It's now been more than two months since Amazon and powerful publisher Hachette began an epic standoff over contract renegotiations, in the wake of last year's landmark settlement in favor of Amazon against Apple and traditional publishing's "Big 5." In what is widely perceived as an effort to pressure Hachette to play with its new, more demanding contractual terms, Amazon has been delaying book shipments, stocking fewer books, and removing the pre-order link from Hachette titles, including J.K. Rowling's latest, along with many other Hachette authors. 

Because Amazon versus Hachette is just the first of Amazon's renegotiations with each of the Big 5, the publishing industry is taking Hachette's role in the dispute very seriously. But the longer the negotiations go, the longer the siege of Hachette's authors' sales on Amazon. And as the days stretch with no end in sight, the writers themselves are starting to take sides and formally speak out.

The divide between authors seems to be coming down to those who are traditionally published versus those who are self-published, primarily on Amazon. The negotiations aren't just about contractual disputes—they're really about who calls the shots when dictating how books are sold. Many self-published authors have done well by Amazon while thriving in an ebook-heavy market, and are perfectly happy with Amazon's attempt to wrest more control away from traditional publishing. But while there have been some traditionally published winners in the short-term war, most traditional authors aren't too happy with the prospect of giving Amazon more power to further erode the book industry.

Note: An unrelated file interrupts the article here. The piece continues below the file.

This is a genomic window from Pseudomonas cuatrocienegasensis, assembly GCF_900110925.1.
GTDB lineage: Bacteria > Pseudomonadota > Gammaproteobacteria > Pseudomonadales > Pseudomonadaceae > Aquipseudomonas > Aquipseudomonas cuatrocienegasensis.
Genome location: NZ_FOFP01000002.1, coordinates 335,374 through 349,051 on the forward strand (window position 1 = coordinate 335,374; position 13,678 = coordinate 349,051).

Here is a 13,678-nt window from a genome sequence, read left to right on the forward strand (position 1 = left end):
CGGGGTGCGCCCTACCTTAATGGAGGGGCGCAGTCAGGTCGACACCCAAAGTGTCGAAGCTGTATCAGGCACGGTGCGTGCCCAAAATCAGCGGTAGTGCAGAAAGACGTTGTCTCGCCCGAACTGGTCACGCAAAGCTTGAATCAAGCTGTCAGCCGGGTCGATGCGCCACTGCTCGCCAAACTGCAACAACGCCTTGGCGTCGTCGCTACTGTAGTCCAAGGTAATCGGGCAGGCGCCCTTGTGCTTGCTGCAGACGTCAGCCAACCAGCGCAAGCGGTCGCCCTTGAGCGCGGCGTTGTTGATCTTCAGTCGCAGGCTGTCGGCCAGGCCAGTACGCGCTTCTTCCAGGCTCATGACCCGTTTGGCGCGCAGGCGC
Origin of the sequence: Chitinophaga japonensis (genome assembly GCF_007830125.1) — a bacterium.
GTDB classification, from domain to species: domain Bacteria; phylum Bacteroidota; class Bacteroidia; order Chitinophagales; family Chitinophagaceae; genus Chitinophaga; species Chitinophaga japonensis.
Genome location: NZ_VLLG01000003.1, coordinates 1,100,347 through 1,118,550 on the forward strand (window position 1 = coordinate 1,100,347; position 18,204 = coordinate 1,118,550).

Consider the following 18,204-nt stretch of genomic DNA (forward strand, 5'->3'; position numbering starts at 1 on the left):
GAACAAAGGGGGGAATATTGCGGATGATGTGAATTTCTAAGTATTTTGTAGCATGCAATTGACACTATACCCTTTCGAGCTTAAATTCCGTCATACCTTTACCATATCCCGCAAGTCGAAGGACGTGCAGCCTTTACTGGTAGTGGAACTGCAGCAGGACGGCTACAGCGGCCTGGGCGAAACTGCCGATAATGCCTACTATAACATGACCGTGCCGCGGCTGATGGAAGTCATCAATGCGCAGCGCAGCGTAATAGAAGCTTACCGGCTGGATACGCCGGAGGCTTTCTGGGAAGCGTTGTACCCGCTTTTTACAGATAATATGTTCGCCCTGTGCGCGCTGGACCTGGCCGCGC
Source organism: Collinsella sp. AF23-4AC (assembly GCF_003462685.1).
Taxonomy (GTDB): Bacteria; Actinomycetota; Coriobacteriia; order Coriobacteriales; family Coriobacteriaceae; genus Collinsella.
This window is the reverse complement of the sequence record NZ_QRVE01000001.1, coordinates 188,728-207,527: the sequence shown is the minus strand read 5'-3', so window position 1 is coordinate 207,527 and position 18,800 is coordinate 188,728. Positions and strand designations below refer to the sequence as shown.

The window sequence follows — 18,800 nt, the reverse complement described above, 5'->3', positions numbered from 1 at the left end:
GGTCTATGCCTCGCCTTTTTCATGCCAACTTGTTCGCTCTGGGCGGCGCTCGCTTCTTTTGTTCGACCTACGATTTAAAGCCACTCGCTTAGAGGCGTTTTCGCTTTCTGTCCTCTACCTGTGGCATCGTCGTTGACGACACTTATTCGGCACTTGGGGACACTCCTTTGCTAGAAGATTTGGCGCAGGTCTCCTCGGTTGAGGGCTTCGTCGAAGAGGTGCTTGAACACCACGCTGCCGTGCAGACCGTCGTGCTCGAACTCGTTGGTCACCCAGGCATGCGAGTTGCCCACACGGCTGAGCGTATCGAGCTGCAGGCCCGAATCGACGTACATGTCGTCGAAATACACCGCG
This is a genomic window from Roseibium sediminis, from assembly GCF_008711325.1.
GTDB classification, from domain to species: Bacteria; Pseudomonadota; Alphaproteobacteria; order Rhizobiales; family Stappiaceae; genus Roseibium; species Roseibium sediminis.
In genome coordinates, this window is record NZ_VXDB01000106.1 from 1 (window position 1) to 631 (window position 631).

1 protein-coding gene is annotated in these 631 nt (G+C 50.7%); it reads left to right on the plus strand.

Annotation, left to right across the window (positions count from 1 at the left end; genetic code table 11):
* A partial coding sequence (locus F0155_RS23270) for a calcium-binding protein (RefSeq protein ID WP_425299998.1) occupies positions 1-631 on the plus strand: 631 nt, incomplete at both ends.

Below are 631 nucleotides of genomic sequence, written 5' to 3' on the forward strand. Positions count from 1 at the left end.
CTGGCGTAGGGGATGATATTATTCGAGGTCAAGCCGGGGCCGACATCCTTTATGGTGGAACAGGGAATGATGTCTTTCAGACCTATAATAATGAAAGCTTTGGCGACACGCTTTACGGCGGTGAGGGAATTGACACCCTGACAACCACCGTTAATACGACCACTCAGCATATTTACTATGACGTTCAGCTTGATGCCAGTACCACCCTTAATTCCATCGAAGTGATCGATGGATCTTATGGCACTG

Earlier this week, the Daily Dot came into possession of an email from the president of the Science Fiction and Fantasy Writers  of America (SFWA), one of the industry's most prominent professional writers' organizations.

Written on SFWA letterhead, the email is from SFWA president Steven Gould, praising a letter that member Douglas Preston has been circulating privately for about a week. Gould states that the SFWA board has decided to endorse Preston's letter and invites other members to join him in co-signing it:

Preston's letter calls for authors to take a stand against Amazon's strongarming tactics in defense of Hachette. Although names are still being added to the list, current signees include bestselling Hachette authors like David Baldacci and notable names throughout the industry, like Paul Auster, Geraldine Brooks, and Ellen Datlow.

But not everyone is happy with the SFWA president and board for, essentially, aliigning the entirety of the SFWA's membership with Hachette in the fight against Amazon.

Independent self-published author Don Sakers made the astute connection on his website between SFWA's stance now and its recent debate about whether to allow successful self-published authors to join the organization: 

For years, SFWA has been castigated in the self-publishing community, particularly by authors who support themselves and their families entirely on income from their self-publishing efforts, yet are unable to join an organization of professional writers. The public acknowledgment that SFWA was considering a change helped to smooth some feathers.

So what does SFWA do? It publicly and officially takes the side of traditional publishing, thereby signaling to independent and self-published writers that SFWA doesn't understand or care to understand their concerns. it's about as clear a message of "You don't belong and aren't welcome" as I've ever seen.